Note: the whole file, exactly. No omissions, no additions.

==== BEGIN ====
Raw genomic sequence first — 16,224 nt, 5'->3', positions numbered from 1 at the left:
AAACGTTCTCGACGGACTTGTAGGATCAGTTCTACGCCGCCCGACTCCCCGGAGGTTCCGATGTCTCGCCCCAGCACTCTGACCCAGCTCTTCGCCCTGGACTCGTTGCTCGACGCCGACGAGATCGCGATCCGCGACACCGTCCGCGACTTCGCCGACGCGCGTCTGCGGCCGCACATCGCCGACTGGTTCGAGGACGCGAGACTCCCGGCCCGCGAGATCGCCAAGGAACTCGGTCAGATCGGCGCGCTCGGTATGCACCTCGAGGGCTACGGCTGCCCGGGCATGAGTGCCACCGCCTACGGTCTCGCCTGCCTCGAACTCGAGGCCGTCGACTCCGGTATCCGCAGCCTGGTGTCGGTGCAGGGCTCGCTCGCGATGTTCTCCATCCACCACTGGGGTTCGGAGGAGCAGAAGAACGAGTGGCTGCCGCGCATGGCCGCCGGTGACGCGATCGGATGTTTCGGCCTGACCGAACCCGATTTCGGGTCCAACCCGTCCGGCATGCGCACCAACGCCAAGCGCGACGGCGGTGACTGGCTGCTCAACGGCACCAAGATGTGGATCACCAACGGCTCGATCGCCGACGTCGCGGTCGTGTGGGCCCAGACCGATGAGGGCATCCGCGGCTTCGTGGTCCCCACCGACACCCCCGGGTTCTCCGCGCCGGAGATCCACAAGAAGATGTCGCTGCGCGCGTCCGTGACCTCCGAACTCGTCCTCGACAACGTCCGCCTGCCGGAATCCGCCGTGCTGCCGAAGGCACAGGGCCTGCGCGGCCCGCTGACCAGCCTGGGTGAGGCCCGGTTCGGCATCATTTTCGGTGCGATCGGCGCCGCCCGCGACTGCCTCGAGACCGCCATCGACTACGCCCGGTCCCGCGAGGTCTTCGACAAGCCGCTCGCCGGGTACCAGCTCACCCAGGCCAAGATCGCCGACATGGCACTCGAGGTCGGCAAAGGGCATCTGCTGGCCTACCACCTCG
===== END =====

Raw genomic sequence first — 16,224 nt, 5'->3', positions numbered from 1 at the left:
AAACGTTCTCGACGGACTTGTAGGATCAGTTCTACGCCGCCCGACTCCCCGGAGGTTCCGATGTCTCGCCCCAGCACTCTGACCCAGCTCTTCGCCCTGGACTCGTTGCTCGACGCCGACGAGATCGCGATCCGCGACACCGTCCGCGACTTCGCCGACGCGCGTCTGCGGCCGCACATCGCCGACTGGTTCGAGGACGCGAGACTCCCGGCCCGCGAGATCGCCAAGGAACTCGGTCAGATCGGCGCGCTCGGTATGCACCTCGAGGGCTACGGCTGCCCGGGCATGAGTGCCACCGCCTACGGTCTCGCCTGCCTCGAACTCGAGGCCGTCGACTCCGGTATCCGCAGCCTGGTGTCGGTGCAGGGCTCGCTCGCGATGTTCTCCATCCACCACTGGGGTTCGGAGGAGCAGAAGAACGAGTGGCTGCCGCGCATGGCCGCCGGTGACGCGATCGGATGTTTCGGCCTGACCGAACCCGATTTCGGGTCCAACCCGTCCGGCATGCGCACCAACGCCAAGCGCGACGGCGGTGACTGGCTGCTCAACGGCACCAAGATGTGGATCACCAACGGCTCGATCGCCGACGTCGCGGTCGTGTGGGCCCAGACCGATGAGGGCATCCGCGGCTTCGTGGTCCCCACCGACACCCCCGGGTTCTCCGCGCCGGAGATCCACAAGAAGATGTCGCTGCGCGCGTCCGTGACCTCCGAACTCGTCCTCGACAACGTCCGCCTGCCGGAATCCGCCGTGCTGCCGAAGGCACAGGGCCTGCGCGGCCCGCTGACCAGCCTGGGTGAGGCCCGGTTCGGCATCATTTTCGGTGCGATCGGCGCCGCCCGCGACTGCCTCGAGACCGCCATCGACTACGCCCGGTCCCGCGAGGTCTTCGACAAGCCGCTCGCCGGGTACCAGCTCACCCAGGCCAAGATCGCCGACATGGCACTCGAGGTCGGCAAAGGGCATCTGCTGGCCTACCACCTCG